If this had been the first post to the OP, the discussion might be shorter.


    Posted via CB10
    02-10-17 08:13 PM
  15. app_Developer's Avatar
    I want to add something about the point being raised about parts commitments being a huge albatross. A great CEO would be able to find some solutions to this. There are ways to renegotiate contracts between business partners. This is especially true if one of the companies is in distress and might lose its business or even go into bankruptcy if the contract is not renegotiated. Blackberry could've said that if you give us a break we will source more parts in the future with our future phones.

    Chen has done nothing creative to overcome any obstacles. It's just a long slog of selling things and whoring the company's trademark.
    So suppose the suppliers wrote off 30% of this. That would still likely be more expensive than just producing the phones in limited quantities.
    02-10-17 08:17 PM
  16. markmall's Avatar
    So suppose the suppliers wrote off 30% of this. That would still likely be more expensive than just producing the phones in limited quantities.
    They could have used better SoCs and fewer of them, for example. Spend about the same but get more marketable phones that were genuine upgrades. They didn't need to make the Leap which was not a real upgrade.

    To listen to you guys, Chen should have just taken a torched the cash. That is sort of what he did by doing everything halfway.

    Posted via CB10
    02-10-17 11:32 PM
  17. markmall's Avatar
    These commitments are literally spelled out in their quarterly financials.
    Do you have the details?

    Posted via CB10
    02-10-17 11:33 PM
  18. ZeroBarrier's Avatar
    They could have used better SoCs and fewer of them, for example. Spend about the same but get more marketable phones that were genuine upgrades. They didn't need to make the Leap which was not a real upgrade.

    To listen to you guys, Chen should have just taken a torched the cash. That is sort of what he did by doing everything halfway.

    Posted via CB10
    And charge even more per unit? They couldn't sell what they had at the time which was worth considerably less per unit. Other companies can use economies of scale to bring down the per unit price on higher end devices, but Blackberry hasn't been in such a position in a decade now.

    You say they didn't need to make the Leap, but the Leap was never primarily intended for the American market; it was aimed more at emerging markets where Blackberry still sells regularly. It was never intended to be an upgrade either. Even making it as cheap as it was they couldn't get it to be cheap enough for those emerging markets and it didn't do all that well.

    No offense to anyone, but a lot of readers need to get it through their heads that the hardware side of Blackberry was done, and it was done a long time ago; well before Chen was put at the helm. Blackberry lost its chance when it failed to compete with the first iPhone; period, full stop, end of story.

    Posted via CB10
    02-11-17 01:43 AM
  19. someshkelkar3's Avatar
    All those who say apps and everything... you are wrong!

    It was the way BlackBerry presented the operating system. It should have catered to its own people first and then gone on to steal the android and ios users. It made the huge mistake by launching the Z10 first. We all know that the unique selling proposition of BlackBerry is its keyboard. They should have launched the Q10 first with a tool belt and Z30's specifications.
    The next all touch phone they could have launched should have been the Z30. They should have done Samsung and Apple level of Marketing for these two. And the snapdragon s4 pro with the adreno 320 gpu was very relevant in 2012-13. It was considered flagship grade. In 2013 should have launched passport and another all touch phone which matched passport's specs. All this would attract a lot of users. And once you have a lot of users developers ignoring your platform seems like a career suicide for them. Blackberry's problem was too little...too late. If they fixed that well BlackBerry 10 would have outdone ios if not android.

    Posted via CB10
    dmlis likes this.
    02-11-17 05:09 AM
  20. anon(6125289)'s Avatar
    If they did samsung and apple level marketing for them the company would have been bankrupt before Chen came in to cut the company into pieces. Anyone who thinks this OS ever had a chance is fooling themselves. At best they could have eked out a few more sales before winding hardware down with better marketing. The market was saturated when BB10 came out and there was no way in hell it was ever going to perform well enough to keep the company afloat. They missed the boat. Chen never mattered for BB10.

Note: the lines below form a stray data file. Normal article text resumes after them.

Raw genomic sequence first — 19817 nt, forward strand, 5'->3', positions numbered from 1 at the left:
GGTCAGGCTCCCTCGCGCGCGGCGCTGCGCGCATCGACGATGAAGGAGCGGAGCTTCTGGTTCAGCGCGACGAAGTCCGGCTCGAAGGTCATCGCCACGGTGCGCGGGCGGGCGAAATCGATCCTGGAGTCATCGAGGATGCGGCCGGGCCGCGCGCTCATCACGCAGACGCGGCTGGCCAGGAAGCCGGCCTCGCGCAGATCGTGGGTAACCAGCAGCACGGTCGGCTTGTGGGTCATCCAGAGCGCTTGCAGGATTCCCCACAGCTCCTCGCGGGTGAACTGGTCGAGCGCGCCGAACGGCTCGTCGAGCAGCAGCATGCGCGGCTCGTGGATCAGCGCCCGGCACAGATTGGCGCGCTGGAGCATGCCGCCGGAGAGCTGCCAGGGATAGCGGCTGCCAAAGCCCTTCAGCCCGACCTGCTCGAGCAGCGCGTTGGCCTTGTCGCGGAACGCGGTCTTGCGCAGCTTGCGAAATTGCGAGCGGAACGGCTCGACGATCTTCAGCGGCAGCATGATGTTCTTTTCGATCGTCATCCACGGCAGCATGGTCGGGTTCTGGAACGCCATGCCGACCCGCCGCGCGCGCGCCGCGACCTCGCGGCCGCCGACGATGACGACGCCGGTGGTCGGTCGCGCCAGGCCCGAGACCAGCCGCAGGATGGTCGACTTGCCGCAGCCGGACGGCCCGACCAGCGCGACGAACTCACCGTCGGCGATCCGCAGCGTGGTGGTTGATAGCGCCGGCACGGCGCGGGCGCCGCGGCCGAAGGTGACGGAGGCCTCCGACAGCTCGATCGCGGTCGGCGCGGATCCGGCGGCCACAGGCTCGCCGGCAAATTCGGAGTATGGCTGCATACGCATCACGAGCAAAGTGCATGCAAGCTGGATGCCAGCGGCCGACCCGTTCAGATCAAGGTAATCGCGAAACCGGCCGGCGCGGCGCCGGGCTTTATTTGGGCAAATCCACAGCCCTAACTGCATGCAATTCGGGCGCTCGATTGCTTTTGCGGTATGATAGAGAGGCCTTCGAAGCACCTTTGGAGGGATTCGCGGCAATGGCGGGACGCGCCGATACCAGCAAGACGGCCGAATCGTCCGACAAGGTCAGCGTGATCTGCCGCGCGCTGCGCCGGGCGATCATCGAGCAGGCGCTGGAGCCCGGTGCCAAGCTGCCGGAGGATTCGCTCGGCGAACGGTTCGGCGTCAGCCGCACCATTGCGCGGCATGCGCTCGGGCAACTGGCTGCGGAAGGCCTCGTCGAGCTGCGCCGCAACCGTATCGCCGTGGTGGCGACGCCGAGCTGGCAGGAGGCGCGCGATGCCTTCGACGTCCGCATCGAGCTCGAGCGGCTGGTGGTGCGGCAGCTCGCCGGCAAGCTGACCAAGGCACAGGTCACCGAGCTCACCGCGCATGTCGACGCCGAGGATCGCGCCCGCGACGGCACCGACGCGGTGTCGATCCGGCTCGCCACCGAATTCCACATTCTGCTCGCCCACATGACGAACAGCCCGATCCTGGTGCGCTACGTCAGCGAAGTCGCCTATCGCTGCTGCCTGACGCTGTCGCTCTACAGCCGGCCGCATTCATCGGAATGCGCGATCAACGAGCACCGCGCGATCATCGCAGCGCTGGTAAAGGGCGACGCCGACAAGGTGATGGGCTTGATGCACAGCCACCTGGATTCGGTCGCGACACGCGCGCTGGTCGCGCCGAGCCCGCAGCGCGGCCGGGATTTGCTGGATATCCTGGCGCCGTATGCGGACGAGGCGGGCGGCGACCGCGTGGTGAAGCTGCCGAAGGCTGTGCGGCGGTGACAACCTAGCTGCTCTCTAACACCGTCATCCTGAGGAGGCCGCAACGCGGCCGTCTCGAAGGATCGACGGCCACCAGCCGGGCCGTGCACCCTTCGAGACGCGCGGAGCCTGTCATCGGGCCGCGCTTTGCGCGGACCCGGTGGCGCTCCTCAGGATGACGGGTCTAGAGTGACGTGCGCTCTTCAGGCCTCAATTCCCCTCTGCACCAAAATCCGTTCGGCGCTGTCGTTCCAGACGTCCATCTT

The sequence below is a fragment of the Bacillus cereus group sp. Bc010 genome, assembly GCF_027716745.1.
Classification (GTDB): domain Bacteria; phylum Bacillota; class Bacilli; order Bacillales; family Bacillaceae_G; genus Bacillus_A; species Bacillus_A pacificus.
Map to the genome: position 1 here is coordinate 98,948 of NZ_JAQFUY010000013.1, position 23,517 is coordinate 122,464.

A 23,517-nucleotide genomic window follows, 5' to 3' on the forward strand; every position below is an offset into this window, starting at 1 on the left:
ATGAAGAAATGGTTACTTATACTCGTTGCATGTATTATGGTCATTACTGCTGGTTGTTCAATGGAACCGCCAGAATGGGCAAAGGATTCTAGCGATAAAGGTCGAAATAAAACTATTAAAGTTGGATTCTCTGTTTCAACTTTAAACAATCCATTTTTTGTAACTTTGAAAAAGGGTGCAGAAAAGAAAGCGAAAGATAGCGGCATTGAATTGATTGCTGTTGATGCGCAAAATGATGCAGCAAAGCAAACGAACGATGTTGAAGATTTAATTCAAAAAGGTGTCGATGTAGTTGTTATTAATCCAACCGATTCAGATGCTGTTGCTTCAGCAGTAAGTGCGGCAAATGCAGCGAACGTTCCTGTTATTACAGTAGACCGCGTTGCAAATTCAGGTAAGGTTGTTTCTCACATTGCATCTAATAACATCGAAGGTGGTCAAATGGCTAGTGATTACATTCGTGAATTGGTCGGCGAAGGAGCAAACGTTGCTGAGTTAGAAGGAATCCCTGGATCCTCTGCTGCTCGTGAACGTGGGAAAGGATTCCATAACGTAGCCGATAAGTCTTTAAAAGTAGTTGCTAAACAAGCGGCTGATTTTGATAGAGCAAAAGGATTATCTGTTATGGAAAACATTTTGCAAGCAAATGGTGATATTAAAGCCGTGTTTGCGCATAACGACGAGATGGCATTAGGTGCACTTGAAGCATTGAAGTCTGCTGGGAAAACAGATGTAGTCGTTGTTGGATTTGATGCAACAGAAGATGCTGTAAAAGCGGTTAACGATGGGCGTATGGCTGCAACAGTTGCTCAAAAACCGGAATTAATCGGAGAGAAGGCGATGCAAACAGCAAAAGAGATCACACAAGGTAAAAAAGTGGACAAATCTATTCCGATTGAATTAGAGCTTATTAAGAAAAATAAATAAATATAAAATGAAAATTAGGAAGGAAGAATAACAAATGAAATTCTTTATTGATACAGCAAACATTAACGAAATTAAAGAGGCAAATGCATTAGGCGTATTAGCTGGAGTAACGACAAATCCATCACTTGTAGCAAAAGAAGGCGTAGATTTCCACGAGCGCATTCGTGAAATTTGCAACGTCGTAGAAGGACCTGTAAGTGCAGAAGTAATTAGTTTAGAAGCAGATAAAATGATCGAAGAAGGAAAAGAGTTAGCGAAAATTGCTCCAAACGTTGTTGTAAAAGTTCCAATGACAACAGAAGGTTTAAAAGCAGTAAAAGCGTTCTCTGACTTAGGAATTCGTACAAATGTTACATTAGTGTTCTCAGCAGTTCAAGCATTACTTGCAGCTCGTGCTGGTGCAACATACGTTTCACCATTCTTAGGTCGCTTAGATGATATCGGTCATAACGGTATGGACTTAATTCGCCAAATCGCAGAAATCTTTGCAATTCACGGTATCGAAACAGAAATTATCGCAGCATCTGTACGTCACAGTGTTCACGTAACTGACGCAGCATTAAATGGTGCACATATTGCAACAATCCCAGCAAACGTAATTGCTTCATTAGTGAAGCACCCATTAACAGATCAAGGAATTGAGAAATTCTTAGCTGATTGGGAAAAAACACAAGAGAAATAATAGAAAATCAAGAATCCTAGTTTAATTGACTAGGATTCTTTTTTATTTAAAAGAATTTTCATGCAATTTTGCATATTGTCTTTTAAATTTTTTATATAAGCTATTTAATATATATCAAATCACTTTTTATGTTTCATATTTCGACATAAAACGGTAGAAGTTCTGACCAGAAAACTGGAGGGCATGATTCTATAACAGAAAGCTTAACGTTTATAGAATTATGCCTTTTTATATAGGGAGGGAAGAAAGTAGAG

Posted via CB10
    app_Developer likes this.
    02-11-17 06:27 AM
  21. someshkelkar3's Avatar
    If they did samsung and apple level marketing for them the company would have been bankrupt before Chen came in to cut the company into pieces. Anyone who thinks this OS ever had a chance is fooling themselves. At best they could have eked out a few more sales before winding hardware down with better marketing. The market was saturated when BB10 came out and there was no way in hell it was ever going to perform well enough to keep the company afloat. They missed the boat. Chen never mattered for BB10.

    Posted via CB10
    Outsourcing the marketing and using print media for marketing is cheaper when compared to tv ads... people read newspaper... having your Z10 feature on the newspaper's front page for a week isnt very expensive and you get the same results as tv ads... getting your ads through facebook costs only 120$ per 1,00,000 views. Its not as expensive as you think to market a device if done properly.

    Posted via CB10
    markmall likes this.
    02-11-17 09:11 AM
  22. CBCListener's Avatar
    This is the article I referenced as well. What the article doesn't mention is that Jacquie McNish, and perhaps the others on this article's byline, have a complete book from which this article was drawn, for those of you who can't get enough of this topic. Doubtful it shows in the U-S Amazon. Oh, surprise! There it is:

    https://www.amazon.com/Losing-Signal...UvbUpU12760938
    02-11-17 09:50 AM
  23. app_Developer's Avatar
    Do you have the details?
    I posted them several pages ago. Analysis from Faucette and the first quarterly that they separated this issue from other commitments. Look at any quarter under liabilities.
    02-11-17 10:03 AM
  24. app_Developer's Avatar
    Outsourcing the marketing and using print media for marketing is cheaper when compared to tv ads... people read newspaper... having your Z10 feature on the newspaper's front page for a week isnt very expensive and you get the same results as tv ads... getting your ads through facebook costs only 120$ per 1,00,000 views. Its not as expensive as you think to market a device if done properly.
    Ok, lets do the math. How many FB impressions would you have to buy to sell 1,000 phones?
    02-11-17 10:05 AM
  25. anon(6125289)'s Avatar
    If only Microsoft had thought to advertise in the newspapers I'm sure windows phone wouldn't be dead.

    Posted via CB10
    02-11-17 01:55 PM